A recent study has revealed that men are as likely as women to suffer from post-natal depression.
the same ratio as in mothers - were found to suffer from depression before or after birth.
By the time their child reaches 12 weeks, as many as one in four fathers start feeling low.
The findings suggest that the symptoms observed in men are not thought to be hormonal as they are in women and are probably a response to the pressures involved with fatherhood.
In initial weeks of pregnancy or after birth, lack of sleep and extra domestic duties take its toll and later issues like expense of having children, changed relationships with partners and the fear of paternal responsibilities prolong the blues in men, says experts.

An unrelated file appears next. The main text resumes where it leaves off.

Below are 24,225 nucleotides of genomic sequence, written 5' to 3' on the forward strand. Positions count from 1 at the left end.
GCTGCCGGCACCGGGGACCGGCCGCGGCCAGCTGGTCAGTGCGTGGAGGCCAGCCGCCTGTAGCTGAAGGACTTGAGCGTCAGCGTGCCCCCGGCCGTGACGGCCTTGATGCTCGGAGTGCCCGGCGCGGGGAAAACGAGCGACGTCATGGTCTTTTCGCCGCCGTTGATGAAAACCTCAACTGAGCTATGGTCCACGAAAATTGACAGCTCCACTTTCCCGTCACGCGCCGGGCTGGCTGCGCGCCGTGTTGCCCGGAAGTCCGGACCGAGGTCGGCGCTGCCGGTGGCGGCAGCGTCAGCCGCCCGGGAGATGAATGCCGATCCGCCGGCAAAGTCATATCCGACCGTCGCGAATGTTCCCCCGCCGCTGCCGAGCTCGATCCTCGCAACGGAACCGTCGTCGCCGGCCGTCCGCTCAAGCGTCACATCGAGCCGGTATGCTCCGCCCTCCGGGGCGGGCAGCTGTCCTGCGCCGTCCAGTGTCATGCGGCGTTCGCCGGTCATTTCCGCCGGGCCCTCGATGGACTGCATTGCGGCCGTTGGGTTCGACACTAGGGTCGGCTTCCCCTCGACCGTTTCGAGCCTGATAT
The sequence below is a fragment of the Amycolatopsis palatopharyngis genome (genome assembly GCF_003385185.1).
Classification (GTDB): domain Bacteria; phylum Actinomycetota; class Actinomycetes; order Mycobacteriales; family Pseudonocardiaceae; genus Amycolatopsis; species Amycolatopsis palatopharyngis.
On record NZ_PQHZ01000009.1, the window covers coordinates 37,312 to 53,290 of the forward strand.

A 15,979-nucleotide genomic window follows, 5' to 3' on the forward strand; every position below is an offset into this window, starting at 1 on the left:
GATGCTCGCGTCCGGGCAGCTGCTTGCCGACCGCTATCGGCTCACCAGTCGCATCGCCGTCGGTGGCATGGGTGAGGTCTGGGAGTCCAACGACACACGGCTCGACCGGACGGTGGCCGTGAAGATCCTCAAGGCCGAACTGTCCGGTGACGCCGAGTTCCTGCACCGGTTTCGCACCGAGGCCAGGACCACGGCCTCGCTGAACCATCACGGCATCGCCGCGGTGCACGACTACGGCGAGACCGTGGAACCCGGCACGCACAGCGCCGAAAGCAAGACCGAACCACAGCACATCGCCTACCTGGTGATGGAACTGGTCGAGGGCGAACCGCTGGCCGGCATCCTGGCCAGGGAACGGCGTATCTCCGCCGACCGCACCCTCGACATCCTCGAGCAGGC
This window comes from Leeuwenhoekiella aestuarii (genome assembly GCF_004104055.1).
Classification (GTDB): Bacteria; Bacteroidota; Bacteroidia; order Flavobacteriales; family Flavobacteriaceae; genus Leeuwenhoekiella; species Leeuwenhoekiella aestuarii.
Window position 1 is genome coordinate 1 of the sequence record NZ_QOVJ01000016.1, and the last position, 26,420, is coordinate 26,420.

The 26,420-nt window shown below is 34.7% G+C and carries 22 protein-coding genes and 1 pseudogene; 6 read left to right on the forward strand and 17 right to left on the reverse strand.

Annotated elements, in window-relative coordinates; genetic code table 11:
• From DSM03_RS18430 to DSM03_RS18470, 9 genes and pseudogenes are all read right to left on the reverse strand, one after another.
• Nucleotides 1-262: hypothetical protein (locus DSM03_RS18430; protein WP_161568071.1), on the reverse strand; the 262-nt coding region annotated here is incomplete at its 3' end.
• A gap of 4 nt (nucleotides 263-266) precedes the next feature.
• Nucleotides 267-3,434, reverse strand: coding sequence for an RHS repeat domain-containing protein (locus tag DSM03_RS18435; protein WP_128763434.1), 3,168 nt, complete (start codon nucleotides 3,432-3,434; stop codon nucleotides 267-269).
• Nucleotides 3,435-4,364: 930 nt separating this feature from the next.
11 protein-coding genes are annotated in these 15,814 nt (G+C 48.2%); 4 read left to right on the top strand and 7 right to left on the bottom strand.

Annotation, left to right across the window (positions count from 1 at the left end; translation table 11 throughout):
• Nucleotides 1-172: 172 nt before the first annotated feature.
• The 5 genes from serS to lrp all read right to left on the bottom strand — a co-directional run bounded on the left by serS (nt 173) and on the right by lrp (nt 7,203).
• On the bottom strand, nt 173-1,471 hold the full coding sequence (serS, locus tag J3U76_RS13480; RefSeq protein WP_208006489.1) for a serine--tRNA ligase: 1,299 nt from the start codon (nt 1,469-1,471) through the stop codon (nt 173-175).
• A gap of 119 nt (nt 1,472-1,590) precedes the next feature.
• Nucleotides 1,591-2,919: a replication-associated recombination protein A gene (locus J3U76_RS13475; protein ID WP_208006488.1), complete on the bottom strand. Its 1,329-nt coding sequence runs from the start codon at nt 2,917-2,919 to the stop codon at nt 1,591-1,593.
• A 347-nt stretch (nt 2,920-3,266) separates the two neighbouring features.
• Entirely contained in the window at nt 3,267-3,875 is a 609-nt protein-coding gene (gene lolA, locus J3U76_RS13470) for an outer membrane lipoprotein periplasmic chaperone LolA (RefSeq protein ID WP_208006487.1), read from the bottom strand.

The study puts the overall rate of depression among new fathers at 10.4 percent out of which around eight percent were affected in the 12 weeks before or after birth.
The researchers reviewed 43 studies involving 28,000 people. Though most women suffer from a few days of baby blues shortly after birth, postnatal depression can go up to six months in some cases.
Dr. Paulson who led the research said paternal depression was serious because it can have substantial emotional, behavioural and developmental effects on children.